Racial Differences Seen in Use of Pediatric Specialty Care in Autism
(HealthDay News) – There are considerable racial and ethnic differences in the use of specialty care and procedures among children diagnosed with autism, according to a study published online June 17 in Pediatrics.
Sarabeth Broder-Fingert, MD, from Mass General Hospital for Children in Boston, and colleagues used a research patient data repository to identify 3,615 patients (2,935 white, 243 Hispanic, 188 African-American, and 249 other) aged 2–21 years with an International Classification of Diseases, Ninth Revision code of autism (299). Patients were seen at a major academic health center from 2000–2011. The rates of specialty provider visits and procedures were determined by race.
The researchers found that the most striking differences were in use of gastroenterology (GI)/nutrition services, with non-white children significantly less likely to use GI/nutrition specialty providers (odds ratios: African-American, 0.32; Hispanic, 0.32; other, 0.56). GI studies were also significantly less likely in non-white children: colonoscopy (African-American, 0.23; Hispanic, 0.26), endoscopy (African-American, 0.31; Hispanic, 0.27; other, 0.53), and stool studies (African-American, 0.49). Non-white children were also significantly less likely to use neurology specialty providers (African-American, 0.52; Hispanic, 0.4) and psychiatry/psychology specialty providers (African-American, 0.44; Hispanic, 0.6; other, 0.62). Neurologic and other testing was significantly less likely among non-white children: electroencephalogram (Hispanic, 0.53), brain magnetic resonance imaging (African-American, 0.37); Hispanic, 0.62), sleep study (Hispanic, 0.18), and neuropsychiatric testing (Hispanic, 0.55).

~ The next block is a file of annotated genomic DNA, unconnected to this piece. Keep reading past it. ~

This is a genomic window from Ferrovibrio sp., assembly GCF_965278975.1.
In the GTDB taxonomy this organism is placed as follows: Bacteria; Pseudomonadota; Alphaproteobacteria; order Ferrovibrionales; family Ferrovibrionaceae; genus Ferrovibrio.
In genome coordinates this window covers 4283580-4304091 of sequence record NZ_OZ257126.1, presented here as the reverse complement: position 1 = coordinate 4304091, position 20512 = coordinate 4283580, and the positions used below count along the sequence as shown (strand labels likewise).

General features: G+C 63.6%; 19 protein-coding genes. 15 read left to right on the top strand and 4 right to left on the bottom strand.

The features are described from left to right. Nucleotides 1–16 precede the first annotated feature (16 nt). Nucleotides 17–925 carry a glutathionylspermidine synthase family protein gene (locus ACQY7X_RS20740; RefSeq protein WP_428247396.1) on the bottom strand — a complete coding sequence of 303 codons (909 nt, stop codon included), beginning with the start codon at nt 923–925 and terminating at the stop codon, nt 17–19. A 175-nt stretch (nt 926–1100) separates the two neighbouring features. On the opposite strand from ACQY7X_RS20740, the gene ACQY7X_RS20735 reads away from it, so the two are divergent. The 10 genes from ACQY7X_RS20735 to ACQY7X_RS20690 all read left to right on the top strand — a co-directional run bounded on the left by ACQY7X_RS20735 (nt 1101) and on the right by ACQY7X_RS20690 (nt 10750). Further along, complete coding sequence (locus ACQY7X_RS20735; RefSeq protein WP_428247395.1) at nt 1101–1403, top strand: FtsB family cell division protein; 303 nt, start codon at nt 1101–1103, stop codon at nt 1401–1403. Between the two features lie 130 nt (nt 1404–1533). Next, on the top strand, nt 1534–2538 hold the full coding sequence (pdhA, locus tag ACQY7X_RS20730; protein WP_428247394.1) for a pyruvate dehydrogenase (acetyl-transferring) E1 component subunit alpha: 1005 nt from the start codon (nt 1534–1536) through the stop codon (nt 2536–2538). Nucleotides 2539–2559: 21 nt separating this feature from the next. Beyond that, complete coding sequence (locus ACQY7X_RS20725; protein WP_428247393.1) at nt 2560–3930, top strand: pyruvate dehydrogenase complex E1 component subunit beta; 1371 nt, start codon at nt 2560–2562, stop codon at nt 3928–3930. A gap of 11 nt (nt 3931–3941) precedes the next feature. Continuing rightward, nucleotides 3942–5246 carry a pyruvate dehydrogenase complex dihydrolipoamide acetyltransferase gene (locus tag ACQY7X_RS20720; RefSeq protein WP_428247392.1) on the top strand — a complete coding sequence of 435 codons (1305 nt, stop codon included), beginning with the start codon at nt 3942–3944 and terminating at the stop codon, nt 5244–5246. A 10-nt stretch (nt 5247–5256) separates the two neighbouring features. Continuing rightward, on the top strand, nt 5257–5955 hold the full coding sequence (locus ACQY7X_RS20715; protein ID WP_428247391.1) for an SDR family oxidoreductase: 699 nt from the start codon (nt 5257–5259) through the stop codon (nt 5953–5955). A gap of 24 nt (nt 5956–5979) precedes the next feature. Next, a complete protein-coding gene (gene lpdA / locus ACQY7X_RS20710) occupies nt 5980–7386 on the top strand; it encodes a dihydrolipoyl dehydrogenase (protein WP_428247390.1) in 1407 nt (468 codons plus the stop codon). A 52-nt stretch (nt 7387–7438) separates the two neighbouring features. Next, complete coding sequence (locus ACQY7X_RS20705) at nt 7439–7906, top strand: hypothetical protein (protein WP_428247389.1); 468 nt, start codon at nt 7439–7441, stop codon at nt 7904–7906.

"We found racial and ethnic differences among children diagnosed with autism in use of care and procedures," the authors write.